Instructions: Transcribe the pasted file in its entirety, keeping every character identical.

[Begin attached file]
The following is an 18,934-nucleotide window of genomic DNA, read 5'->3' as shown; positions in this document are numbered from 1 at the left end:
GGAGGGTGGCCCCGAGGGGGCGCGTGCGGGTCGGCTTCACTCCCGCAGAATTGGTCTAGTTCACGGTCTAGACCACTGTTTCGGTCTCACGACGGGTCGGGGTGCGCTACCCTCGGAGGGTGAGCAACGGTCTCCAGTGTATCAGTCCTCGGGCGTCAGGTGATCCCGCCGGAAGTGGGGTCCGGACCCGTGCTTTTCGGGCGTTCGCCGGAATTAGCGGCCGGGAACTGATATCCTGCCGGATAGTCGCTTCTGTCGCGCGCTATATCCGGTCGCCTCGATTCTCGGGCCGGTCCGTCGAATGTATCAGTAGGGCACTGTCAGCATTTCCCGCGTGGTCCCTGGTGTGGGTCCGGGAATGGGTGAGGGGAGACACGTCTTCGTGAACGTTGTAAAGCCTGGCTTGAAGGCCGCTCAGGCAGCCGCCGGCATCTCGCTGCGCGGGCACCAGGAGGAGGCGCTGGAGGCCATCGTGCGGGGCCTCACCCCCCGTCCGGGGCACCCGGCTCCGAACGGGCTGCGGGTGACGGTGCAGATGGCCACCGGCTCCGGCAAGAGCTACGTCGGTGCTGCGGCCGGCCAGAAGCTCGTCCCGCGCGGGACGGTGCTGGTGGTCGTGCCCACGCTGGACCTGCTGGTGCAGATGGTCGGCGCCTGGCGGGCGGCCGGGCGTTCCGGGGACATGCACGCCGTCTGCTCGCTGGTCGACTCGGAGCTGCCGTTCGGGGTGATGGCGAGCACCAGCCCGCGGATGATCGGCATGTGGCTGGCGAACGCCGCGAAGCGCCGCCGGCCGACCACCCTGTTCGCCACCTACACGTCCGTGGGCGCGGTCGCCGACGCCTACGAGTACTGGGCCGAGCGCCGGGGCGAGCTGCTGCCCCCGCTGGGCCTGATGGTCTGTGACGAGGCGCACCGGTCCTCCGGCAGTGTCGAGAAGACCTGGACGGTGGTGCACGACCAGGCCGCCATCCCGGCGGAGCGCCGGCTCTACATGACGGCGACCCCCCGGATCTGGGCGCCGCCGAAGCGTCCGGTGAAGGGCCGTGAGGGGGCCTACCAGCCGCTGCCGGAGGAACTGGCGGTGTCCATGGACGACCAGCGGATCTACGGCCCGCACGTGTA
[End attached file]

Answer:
The following is an 18,934-nucleotide window of genomic DNA, read 5'->3' as shown; positions in this document are numbered from 1 at the left end:
GGAGGGTGGCCCCGAGGGGGCGCGTGCGGGTCGGCTTCACTCCCGCAGAATTGGTCTAGTTCACGGTCTAGACCACTGTTTCGGTCTCACGACGGGTCGGGGTGCGCTACCCTCGGAGGGTGAGCAACGGTCTCCAGTGTATCAGTCCTCGGGCGTCAGGTGATCCCGCCGGAAGTGGGGTCCGGACCCGTGCTTTTCGGGCGTTCGCCGGAATTAGCGGCCGGGAACTGATATCCTGCCGGATAGTCGCTTCTGTCGCGCGCTATATCCGGTCGCCTCGATTCTCGGGCCGGTCCGTCGAATGTATCAGTAGGGCACTGTCAGCATTTCCCGCGTGGTCCCTGGTGTGGGTCCGGGAATGGGTGAGGGGAGACACGTCTTCGTGAACGTTGTAAAGCCTGGCTTGAAGGCCGCTCAGGCAGCCGCCGGCATCTCGCTGCGCGGGCACCAGGAGGAGGCGCTGGAGGCCATCGTGCGGGGCCTCACCCCCCGTCCGGGGCACCCGGCTCCGAACGGGCTGCGGGTGACGGTGCAGATGGCCACCGGCTCCGGCAAGAGCTACGTCGGTGCTGCGGCCGGCCAGAAGCTCGTCCCGCGCGGGACGGTGCTGGTGGTCGTGCCCACGCTGGACCTGCTGGTGCAGATGGTCGGCGCCTGGCGGGCGGCCGGGCGTTCCGGGGACATGCACGCCGTCTGCTCGCTGGTCGACTCGGAGCTGCCGTTCGGGGTGATGGCGAGCACCAGCCCGCGGATGATCGGCATGTGGCTGGCGAACGCCGCGAAGCGCCGCCGGCCGACCACCCTGTTCGCCACCTACACGTCCGTGGGCGCGGTCGCCGACGCCTACGAGTACTGGGCCGAGCGCCGGGGCGAGCTGCTGCCCCCGCTGGGCCTGATGGTCTGTGACGAGGCGCACCGGTCCTCCGGCAGTGTCGAGAAGACCTGGACGGTGGTGCACGACCAGGCCGCCATCCCGGCGGAGCGCCGGCTCTACATGACGGCGACCCCCCGGATCTGGGCGCCGCCGAAGCGTCCGGTGAAGGGCCGTGAGGGGGCCTACCAGCCGCTGCCGGAGGAACTGGCGGTGTCCATGGACGACCAGCGGATCTACGGCCCGCACGTGTA